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Cultivating creativity as a key habit for transforming society


Some of my strongest early childhood memories are of sitting on our living room carpet drawing some silly image in my head, writing childish poems or randomly reading the dictionary or encyclopaedia. I have always loved learning new information and I have always loved figuring out novel ways to communicate what I’m thinking about and learning.

These days I do it through writing and photography. But regardless of the varied ways of communicating, the consistent thing is that all my life I’ve been told that I am “such a creative person.” I have been called “unconventional” and “free-spirited,” and told countless times that I have my head in the clouds. I have always found it interesting the way people imagine the creative spirit as something undisciplined and flighty, unreliable and somewhat charmingly unstructured.

People laughingly saying, “Oh, she’s the artistic type,” as if possessing a pulsating creative drive automatically makes one indifferent to disciplined intention, cultivated intellectual pursuit, and logical, calculated planning and goal setting. Rarely do we associate the creative spirit as not only a cultivated and disciplined way of life, but also a vital drive for exploration and discovery that can, and often does, lead to world changing innovations and improved social systems and economies.

In 2011, Business Insider published an article ranking the 16 most creative countries in the world. Sweden ranked 1st and Germany ranked 16th on the list. The Martin Prosperity Institute, a global think tank that measures sub national factors in global economic prosperity, conducted the study. In the original study, 82 countries were measured. Countries were ranked on a Global Creative Index based on 3 factors: technology (how savvy they were), talent (workforce capability) and tolerance (how open to new ideas). These three factors are believed to shape long-term economic prosperity. Though countries with higher levels of talent and technology also had high levels of economic prosperity, the overall findings suggested that counties with higher levels of GCI had higher levels of economic equality amongst residents. Greater creativity could be said to lead to more just and well-rounded societies.

“Well not everyone is a creative,” some might say, again relegating creativity to the chance luck of an eccentric few. Granted not everyone has the same inclination or levels of curiosity and desire for discovery but creativity can be practiced and harnessed. Cognitive scientist, Scott Barry Kaufmann in his book, “Wired to Create,” says that, “Openness to experience—the drive for cognitive exploration of one’s inner and outer worlds—is the single strongest and most consistent personality trait that predicts creative achievement… and the act of exploring often provides the raw material for great artistic and scientific innovations.”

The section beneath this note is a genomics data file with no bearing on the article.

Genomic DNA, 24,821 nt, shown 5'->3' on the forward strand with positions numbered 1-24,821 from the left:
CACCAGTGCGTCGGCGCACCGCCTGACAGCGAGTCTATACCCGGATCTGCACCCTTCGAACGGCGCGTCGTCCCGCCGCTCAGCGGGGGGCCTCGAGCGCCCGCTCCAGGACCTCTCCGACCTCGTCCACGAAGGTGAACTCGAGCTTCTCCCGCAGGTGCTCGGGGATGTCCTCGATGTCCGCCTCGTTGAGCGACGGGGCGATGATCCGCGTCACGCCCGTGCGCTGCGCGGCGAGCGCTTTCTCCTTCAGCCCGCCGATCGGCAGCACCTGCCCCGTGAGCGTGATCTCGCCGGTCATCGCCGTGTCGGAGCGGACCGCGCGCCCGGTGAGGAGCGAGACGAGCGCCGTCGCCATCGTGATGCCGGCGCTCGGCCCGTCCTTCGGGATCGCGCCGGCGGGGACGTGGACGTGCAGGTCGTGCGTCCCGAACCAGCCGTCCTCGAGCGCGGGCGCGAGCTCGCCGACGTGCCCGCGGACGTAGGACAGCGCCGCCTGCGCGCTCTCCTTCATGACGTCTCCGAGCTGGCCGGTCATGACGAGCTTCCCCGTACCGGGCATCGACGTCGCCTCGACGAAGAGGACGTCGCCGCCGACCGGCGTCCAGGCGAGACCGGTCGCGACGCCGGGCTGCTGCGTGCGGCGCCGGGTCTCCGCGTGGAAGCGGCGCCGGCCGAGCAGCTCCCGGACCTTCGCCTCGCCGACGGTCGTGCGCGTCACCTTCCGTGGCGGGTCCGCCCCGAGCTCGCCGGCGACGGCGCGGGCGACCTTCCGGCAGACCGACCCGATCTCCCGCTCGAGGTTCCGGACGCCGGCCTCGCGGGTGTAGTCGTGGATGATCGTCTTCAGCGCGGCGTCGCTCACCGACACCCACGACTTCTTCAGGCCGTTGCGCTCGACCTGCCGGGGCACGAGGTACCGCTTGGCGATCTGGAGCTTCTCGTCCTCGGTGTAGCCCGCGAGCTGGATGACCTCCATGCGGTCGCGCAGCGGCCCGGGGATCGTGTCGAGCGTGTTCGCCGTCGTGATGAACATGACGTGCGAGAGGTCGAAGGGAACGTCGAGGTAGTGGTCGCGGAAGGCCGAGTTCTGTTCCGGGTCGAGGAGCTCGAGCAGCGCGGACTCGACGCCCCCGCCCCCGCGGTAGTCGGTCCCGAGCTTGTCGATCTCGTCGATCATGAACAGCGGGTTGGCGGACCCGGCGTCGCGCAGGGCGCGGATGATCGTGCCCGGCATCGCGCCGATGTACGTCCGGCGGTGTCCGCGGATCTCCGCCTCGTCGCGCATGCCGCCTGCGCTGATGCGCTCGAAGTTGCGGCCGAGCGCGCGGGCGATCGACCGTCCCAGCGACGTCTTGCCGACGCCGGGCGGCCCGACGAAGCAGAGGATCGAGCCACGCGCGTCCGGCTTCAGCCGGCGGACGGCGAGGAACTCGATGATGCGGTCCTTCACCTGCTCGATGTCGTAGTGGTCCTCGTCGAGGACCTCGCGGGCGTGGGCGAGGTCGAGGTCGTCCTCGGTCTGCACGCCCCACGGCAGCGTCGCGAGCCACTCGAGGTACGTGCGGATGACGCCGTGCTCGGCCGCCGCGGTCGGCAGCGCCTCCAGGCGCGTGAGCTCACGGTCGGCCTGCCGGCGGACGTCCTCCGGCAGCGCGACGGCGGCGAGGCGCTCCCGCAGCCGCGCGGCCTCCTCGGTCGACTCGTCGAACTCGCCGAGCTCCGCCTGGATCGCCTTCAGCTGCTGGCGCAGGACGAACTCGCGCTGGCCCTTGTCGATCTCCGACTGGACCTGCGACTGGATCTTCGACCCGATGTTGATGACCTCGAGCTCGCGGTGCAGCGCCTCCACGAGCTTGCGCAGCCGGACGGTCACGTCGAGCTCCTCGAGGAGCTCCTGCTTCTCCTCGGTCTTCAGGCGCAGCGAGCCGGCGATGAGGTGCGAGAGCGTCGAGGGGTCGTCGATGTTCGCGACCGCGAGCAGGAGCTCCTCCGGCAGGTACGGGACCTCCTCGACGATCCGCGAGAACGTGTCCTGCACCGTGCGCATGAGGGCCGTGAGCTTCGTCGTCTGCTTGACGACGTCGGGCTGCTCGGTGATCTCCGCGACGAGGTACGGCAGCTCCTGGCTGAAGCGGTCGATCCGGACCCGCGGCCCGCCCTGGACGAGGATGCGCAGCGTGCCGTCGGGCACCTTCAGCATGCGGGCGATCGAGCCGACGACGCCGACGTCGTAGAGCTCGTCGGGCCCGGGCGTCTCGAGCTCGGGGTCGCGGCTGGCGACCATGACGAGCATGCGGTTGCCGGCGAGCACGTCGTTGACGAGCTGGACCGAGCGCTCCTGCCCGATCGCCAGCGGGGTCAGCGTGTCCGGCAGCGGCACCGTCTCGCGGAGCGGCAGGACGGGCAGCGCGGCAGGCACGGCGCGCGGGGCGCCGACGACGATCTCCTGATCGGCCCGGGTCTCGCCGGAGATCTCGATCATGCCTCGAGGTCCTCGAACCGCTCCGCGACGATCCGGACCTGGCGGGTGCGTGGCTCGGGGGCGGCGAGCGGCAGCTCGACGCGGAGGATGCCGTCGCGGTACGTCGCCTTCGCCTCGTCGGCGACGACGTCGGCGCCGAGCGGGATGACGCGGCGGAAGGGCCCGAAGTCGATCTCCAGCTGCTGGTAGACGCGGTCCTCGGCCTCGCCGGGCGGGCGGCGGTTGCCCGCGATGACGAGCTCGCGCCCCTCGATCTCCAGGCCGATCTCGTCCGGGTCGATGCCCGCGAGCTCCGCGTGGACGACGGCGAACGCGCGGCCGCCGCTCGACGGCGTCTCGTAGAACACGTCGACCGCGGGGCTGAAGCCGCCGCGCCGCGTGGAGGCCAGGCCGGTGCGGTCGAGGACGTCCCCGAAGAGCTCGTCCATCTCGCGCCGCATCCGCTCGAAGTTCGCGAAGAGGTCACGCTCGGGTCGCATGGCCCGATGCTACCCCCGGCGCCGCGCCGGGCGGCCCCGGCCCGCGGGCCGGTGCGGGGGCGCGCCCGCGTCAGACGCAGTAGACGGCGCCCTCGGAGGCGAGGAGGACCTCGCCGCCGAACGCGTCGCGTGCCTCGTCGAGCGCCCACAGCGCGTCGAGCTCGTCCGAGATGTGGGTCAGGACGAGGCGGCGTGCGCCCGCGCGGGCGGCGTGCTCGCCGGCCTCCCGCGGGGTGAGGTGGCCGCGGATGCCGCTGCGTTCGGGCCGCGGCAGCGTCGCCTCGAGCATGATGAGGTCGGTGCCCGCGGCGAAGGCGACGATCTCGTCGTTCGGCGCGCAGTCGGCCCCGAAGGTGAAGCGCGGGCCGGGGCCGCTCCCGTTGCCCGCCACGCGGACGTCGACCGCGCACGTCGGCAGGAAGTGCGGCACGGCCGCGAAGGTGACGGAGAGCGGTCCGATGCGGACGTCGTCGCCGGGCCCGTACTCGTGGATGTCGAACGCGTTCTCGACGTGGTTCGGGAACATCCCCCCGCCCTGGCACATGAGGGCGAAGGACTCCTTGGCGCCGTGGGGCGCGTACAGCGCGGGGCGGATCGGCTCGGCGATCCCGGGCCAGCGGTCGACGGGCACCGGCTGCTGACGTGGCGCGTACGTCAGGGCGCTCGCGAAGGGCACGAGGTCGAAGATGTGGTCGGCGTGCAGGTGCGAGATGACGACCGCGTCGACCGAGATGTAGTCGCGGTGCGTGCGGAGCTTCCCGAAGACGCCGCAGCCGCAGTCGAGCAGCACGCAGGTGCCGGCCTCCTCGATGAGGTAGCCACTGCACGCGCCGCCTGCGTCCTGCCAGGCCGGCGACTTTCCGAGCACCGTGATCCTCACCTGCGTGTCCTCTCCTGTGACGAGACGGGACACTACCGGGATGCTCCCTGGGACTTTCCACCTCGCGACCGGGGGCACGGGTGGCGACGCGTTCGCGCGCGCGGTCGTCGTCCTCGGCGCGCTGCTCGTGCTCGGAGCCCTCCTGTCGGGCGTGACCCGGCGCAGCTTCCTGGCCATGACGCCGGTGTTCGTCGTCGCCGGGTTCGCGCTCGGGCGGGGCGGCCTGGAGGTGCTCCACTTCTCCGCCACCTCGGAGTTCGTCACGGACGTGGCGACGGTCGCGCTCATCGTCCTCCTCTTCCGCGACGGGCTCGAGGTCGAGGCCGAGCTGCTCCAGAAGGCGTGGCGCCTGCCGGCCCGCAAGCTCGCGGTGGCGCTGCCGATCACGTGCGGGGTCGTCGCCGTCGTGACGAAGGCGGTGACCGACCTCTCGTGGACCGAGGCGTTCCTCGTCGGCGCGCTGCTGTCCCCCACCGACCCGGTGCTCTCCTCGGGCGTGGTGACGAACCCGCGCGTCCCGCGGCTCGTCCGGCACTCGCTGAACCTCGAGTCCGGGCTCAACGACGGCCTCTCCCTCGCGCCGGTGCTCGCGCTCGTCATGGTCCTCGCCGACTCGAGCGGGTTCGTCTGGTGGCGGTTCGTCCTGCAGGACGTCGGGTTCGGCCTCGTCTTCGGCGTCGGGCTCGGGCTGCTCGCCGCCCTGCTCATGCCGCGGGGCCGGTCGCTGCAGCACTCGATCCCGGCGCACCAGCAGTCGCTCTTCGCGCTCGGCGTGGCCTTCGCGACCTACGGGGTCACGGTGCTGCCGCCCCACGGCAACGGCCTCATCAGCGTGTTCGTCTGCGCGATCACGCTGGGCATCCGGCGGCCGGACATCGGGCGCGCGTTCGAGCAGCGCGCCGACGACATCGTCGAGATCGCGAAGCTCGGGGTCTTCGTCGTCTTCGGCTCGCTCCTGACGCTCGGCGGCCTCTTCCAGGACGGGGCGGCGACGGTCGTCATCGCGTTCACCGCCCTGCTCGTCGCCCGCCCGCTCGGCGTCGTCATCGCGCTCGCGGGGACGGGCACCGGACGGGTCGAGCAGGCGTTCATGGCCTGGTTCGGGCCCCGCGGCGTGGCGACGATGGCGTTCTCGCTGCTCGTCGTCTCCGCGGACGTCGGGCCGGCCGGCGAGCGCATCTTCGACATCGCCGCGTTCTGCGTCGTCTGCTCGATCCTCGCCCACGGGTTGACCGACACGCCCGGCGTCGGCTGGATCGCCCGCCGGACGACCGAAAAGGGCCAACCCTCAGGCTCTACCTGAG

At the root of creativity is having an openness to learning, and to seeing and engaging the world in new ways. This requires practice and consistency like any new habit one desires to form. The more photographs you take or art you engage with, the more you are training your mind and your eye to perceive in novel ways. The more varied pieces of literature you read or engaging rich conversations you have the more you are opening your mind to conceive of things in new ways.

But cultural background can also play a role in how people express themselves creatively. A 2016 study out of Columbia University found that people from collectivist cultures, (cultures that place a high emphasis on familial, communal and group relationships and perceptions over individual desires and wants) are less likely to express creativity that veers away from cultural norms or expectations. Whereas those from more individualistic cultures are more likely to not only express more ideas that go against the grain but also more likely to dismiss the ideas of others. The findings fall in line with results from a 2014 study by Psychologist Robert Sternberg published in Fast Company, that claims, “Creativity is an act of bravery. [People must] have the courage to defy the crowd and to stand up for their own beliefs.”

What could it mean to rethink some of our societal issues from more creative perspectives, if we began to associate the word creativity with words like economics, justice, culture, courage, innovation, solutions, discipline, practice, habit, training, talent, technology and tolerance? How might we engage more artists (in the big sense of the word,) into areas like policy making and social development programs? How much more room might we give people in the more traditional occupations to think outside the box and experiment with new solutions and ways of doing things? The creative spirit is not flighty or fanciful. It is vital and essential.

In this article:
Enuma Okoro
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